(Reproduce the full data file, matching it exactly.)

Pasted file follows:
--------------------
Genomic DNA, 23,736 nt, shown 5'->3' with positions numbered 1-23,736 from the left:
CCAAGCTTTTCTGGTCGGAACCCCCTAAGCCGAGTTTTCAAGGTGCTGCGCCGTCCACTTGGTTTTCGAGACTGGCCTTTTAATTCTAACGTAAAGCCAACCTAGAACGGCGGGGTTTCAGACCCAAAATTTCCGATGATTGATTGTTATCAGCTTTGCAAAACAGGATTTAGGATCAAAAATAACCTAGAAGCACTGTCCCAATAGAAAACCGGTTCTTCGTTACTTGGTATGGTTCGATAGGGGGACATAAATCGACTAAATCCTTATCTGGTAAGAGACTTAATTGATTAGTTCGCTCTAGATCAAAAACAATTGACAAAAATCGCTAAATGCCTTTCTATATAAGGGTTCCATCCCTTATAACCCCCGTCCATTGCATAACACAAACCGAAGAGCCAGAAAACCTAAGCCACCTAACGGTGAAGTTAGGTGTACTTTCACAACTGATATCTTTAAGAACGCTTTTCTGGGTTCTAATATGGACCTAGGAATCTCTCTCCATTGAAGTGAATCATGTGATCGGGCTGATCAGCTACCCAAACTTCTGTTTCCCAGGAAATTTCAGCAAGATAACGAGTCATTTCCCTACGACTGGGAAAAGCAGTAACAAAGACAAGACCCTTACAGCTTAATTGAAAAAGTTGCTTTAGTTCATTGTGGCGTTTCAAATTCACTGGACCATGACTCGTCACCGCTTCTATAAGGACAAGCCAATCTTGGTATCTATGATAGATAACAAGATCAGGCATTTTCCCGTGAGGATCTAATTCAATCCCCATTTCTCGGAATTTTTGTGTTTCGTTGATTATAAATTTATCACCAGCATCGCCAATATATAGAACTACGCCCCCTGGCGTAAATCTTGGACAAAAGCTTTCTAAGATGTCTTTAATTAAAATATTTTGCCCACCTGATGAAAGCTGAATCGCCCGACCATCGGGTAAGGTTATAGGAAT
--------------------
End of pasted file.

Genomic DNA, 23,736 nt, shown 5'->3' with positions numbered 1-23,736 from the left:
CCAAGCTTTTCTGGTCGGAACCCCCTAAGCCGAGTTTTCAAGGTGCTGCGCCGTCCACTTGGTTTTCGAGACTGGCCTTTTAATTCTAACGTAAAGCCAACCTAGAACGGCGGGGTTTCAGACCCAAAATTTCCGATGATTGATTGTTATCAGCTTTGCAAAACAGGATTTAGGATCAAAAATAACCTAGAAGCACTGTCCCAATAGAAAACCGGTTCTTCGTTACTTGGTATGGTTCGATAGGGGGACATAAATCGACTAAATCCTTATCTGGTAAGAGACTTAATTGATTAGTTCGCTCTAGATCAAAAACAATTGACAAAAATCGCTAAATGCCTTTCTATATAAGGGTTCCATCCCTTATAACCCCCGTCCATTGCATAACACAAACCGAAGAGCCAGAAAACCTAAGCCACCTAACGGTGAAGTTAGGTGTACTTTCACAACTGATATCTTTAAGAACGCTTTTCTGGGTTCTAATATGGACCTAGGAATCTCTCTCCATTGAAGTGAATCATGTGATCGGGCTGATCAGCTACCCAAACTTCTGTTTCCCAGGAAATTTCAGCAAGATAACGAGTCATTTCCCTACGACTGGGAAAAGCAGTAACAAAGACAAGACCCTTACAGCTTAATTGAAAAAGTTGCTTTAGTTCATTGTGGCGTTTCAAATTCACTGGACCATGACTCGTCACCGCTTCTATAAGGACAAGCCAATCTTGGTATCTATGATAGATAACAAGATCAGGCATTTTCCCGTGAGGATCTAATTCAATCCCCATTTCTCGGAATTTTTGTGTTTCGTTGATTATAAATTTATCACCAGCATCGCCAATATATAGAACTACGCCCCCTGGCGTAAATCTTGGACAAAAGCTTTCTAAGATGTCTTTAATTAAAATATTTTGCCCACCTGATGAAAGCTGAATCGCCCGACCATCGGGTAAGGTTATAGGAAT